Kentucky governor expresses support for medical marijuana, but legislature fails to act in 2016


Last update: January 19, 2017


Kentucky voters elected Matt Bevin as governor in 2015 after he expressed support for medical marijuana on the campaign trail. Bevin acknowledged “there is unequivocal medical evidence” that medical marijuana is beneficial, while his opponent was dismissive.

In 2016, legislators in both the House and Senate introduced medical marijuana legislation, but the bills did not receive serious consideration, and the legislature adjourned without taking action. Fortunately, Sen. Perry Clark (D-Louisville) has introduced SB 57, which would create a medical marijuana program, for consideration in the 2017 legislative session. If you live in Kentucky, please write your legislators and urge them to support the medical marijuana bill.

If you or a loved one suffer from a debilitating illness and could benefit from marijuana, or if you’re a medical professional, a law enforcement official, a clergy member, or a member of the legal community, please email [email protected] to see how you can be of special help in advocating for medical marijuana in Kentucky. Please include your address or nine-digit ZIP code.

Bill introduced to end marijuana prohibition in Kentucky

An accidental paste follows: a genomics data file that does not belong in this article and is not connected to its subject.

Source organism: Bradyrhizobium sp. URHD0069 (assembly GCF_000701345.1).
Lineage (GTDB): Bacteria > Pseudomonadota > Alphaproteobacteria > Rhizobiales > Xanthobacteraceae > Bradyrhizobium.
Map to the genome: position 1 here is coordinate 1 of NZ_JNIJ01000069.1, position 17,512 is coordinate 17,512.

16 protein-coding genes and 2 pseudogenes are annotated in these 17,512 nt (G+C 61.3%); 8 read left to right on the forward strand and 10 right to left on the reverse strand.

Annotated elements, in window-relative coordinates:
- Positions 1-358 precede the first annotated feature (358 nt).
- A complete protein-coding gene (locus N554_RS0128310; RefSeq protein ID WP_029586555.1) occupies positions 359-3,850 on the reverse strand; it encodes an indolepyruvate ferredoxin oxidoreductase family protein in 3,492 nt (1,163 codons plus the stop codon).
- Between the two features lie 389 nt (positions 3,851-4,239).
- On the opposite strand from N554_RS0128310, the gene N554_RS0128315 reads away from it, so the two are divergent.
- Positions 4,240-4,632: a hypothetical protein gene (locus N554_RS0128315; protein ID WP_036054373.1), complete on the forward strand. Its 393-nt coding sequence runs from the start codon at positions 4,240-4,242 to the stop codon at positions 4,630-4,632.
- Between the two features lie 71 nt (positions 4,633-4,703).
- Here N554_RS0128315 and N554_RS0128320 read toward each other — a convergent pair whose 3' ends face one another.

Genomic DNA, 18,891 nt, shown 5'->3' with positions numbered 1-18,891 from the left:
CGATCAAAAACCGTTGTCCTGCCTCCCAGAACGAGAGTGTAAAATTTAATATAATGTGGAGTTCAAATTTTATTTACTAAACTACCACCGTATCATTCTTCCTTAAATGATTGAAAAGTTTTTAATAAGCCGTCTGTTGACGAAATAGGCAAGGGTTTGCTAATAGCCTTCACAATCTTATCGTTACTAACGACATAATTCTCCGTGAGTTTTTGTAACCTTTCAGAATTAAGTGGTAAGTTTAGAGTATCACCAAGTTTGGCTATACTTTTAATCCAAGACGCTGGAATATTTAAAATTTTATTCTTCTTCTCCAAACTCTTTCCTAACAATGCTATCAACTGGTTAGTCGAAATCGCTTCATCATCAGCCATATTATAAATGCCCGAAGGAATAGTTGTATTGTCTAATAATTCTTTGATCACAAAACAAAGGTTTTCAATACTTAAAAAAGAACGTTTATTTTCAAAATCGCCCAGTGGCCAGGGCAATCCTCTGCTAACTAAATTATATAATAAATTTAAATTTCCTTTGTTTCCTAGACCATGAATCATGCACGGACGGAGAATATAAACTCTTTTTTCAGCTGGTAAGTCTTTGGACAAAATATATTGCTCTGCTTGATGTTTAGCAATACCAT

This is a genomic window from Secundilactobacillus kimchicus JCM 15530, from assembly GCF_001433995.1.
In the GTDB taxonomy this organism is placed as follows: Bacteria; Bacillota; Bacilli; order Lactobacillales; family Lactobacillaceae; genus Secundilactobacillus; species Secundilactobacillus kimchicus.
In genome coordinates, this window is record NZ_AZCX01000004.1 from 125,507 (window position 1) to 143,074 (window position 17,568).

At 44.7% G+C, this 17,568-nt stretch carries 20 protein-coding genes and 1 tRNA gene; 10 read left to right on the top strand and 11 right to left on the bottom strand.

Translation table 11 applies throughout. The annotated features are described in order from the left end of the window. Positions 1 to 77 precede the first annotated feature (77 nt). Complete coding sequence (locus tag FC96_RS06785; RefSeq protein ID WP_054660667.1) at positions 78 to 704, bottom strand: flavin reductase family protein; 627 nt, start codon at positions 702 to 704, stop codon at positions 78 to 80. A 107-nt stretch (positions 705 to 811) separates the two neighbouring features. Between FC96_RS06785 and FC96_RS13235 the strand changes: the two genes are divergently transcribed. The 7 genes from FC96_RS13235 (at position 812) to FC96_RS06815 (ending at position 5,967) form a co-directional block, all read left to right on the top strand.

In January 2017, Sen. Perry Clark introduced SB 76, a bill that would end marijuana prohibition for adults in the Commonwealth and create a regulated and taxed system. 

Lawmakers pass, governor signs limited CBD bill


On Thursday, April 10, 2014, Kentucky then-Gov. Steve Beshear signed into law a proposal that is intended to allow patients to use cannabidiol (“CBD,” a non-psychoactive component of marijuana) if directed by a physician. The new law went into effect immediately with his signature, but it is extremely unlikely it will actually result in patients being able to access CBD unless it is revised by the legislature. Despite concerns about access, and the fact that this legislation excludes the vast majority of patients who could benefit from medical marijuana, it is still a positive step forward.

For more information on this law, please see our summary of SB 124.

ACLU study shows Kentucky’s harsh marijuana laws result in racially disproportionate arrest rates


A 2013 study by the American Civil Liberties Union found that although blacks and whites use marijuana at nearly identical rates, blacks in Kentucky are six times more likely than whites to be arrested for marijuana possession.

Please write to your legislators and ask them to stop arresting people for possessing marijuana.